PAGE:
Many runners can tell you the time and distance of their last run. Just ask them, or check their most recent tweet. We religiously keep track of these stats, because it is an easy way to see improvement. It also motivates us to work harder. But how many of us consistently monitor our running heart rate?
Although we run for many reasons, I think it would be difficult to find someone who doesn’t include ‘health’ on their list. The American Heart Association (AHA) recommends exercising within certain heart rate thresholds in mind, in order to achieve proper cardiovascular health. So how do we calculate this?
The AHA recommends calculating your maximum heart rate by subtracting your age from 220 (male) or 226 (female). For example, I would calculate my maximum heart rate by solving the following formula;
220 – 43 = 177 beats per minute (bpm).
This number represents the approximate upper threshold of my body’s aerobic capacity. If my heart rate climbs above that, then my body is working beyond its limits to bring oxygen to muscles. Although you will occasionally train above this level, it is wise to keep your heart rate below this threshold for the majority of your workout.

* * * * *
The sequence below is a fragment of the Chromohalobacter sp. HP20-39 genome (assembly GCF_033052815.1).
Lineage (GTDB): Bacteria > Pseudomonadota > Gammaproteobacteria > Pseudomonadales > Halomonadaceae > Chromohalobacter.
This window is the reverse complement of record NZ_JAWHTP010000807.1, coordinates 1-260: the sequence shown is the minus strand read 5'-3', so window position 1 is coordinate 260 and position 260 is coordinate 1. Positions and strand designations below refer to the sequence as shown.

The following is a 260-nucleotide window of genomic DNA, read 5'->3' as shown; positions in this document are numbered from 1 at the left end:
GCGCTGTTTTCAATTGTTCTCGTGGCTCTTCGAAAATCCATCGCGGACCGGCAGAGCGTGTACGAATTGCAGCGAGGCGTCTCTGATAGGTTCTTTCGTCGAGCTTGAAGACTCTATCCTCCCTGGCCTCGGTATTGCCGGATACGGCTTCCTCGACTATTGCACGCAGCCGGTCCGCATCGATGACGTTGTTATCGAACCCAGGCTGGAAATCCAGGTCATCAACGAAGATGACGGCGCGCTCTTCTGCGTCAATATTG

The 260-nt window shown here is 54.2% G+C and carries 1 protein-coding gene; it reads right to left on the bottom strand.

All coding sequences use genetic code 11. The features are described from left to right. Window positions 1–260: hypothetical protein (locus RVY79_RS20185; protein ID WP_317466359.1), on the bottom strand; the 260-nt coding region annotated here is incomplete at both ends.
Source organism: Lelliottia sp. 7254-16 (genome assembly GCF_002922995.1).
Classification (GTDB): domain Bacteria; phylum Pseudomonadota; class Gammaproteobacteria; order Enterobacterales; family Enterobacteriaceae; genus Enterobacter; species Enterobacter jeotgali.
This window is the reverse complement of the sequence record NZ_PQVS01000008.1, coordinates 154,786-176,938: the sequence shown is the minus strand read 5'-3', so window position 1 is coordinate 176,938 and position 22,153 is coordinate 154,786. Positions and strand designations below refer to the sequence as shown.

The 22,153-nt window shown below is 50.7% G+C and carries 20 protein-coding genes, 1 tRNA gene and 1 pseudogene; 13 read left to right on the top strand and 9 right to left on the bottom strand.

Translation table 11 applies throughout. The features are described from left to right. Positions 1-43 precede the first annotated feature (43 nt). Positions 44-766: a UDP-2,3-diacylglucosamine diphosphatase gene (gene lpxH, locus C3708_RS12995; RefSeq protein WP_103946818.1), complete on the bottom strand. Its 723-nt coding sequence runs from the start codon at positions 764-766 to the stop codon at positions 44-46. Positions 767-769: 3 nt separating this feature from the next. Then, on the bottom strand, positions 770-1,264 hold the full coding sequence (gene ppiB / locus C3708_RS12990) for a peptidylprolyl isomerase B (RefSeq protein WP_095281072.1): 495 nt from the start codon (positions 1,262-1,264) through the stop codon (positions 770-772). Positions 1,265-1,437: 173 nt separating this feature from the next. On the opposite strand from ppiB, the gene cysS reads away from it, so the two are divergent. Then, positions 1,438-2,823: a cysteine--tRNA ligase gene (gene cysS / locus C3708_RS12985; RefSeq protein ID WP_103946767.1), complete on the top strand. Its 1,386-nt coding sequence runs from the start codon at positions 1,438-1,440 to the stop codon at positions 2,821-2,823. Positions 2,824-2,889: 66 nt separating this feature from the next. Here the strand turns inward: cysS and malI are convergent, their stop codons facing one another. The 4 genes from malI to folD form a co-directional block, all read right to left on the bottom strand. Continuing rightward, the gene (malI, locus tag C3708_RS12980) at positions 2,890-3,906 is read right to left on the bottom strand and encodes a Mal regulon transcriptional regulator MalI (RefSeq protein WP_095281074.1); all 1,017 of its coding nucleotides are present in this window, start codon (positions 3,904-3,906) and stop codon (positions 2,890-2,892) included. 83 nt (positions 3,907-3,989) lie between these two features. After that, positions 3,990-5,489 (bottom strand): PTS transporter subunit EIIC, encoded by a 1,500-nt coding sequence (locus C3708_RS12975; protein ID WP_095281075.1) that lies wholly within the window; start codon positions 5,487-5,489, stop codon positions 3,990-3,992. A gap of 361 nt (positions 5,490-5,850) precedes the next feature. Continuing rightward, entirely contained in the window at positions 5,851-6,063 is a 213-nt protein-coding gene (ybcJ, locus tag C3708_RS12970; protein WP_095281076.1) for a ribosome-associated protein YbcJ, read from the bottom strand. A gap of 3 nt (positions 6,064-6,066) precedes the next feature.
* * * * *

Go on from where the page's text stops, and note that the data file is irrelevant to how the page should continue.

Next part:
The AHA further recommends that your exercise heart rate should fall between 50% – 85% of your maximum heart rate. For me, this would equate to;
177 X 0.5 = 89 bpm and 177 X 0.85 = 150 bpm
So I would strive to maintain an exercise heart rate between 89 and 150 beats per minute. If you recently started exercising, stick near the lower end of the range, and progress toward the upper range as you become more fit. When I run, I maintain about 125-135 beats per minute, or about 70-75% of my maximum range. With a little simple math, you can calculate your range.
Next, you have to monitor it. I measure my heart rate the old fashioned way. When I complete my run, I place my index and middle fingers over my wrist, find my pulse, and count beats for at least 20 seconds on my trusty wrist watch. I then multiply this number by three in order to determine my heart rate. This is fairly accurate, since I have a slower recovery time than stronger runners. For example, an extremely fit runner probably sees their heart rate drop dramatically when they begin their cool-down period. For these kinds of runners, a heart rate monitor might be beneficial. Either way, you should be able to know if you are running within your target zone.
These targets are recommended for relatively healthy people. It is important to note that certain medications and conditions can change these thresholds. If you take any type of medication that affects your blood pressure, or have any type of cardiovascular or other health condition, you need to consult a doctor.
So next time you are out counting minutes and miles, try counting beats. It could help improve your Personal Record (PR) for longevity.
About Ken Storen
Ken is the proudest father of the greatest little 7 year old on the planet. In order to keep up with her infinite energy, he likes to take long, slow jogs. It is the only way he can remain in shape to play hour after hour of ”Catch the Cheetah”. He also did and does a lot of other stuff.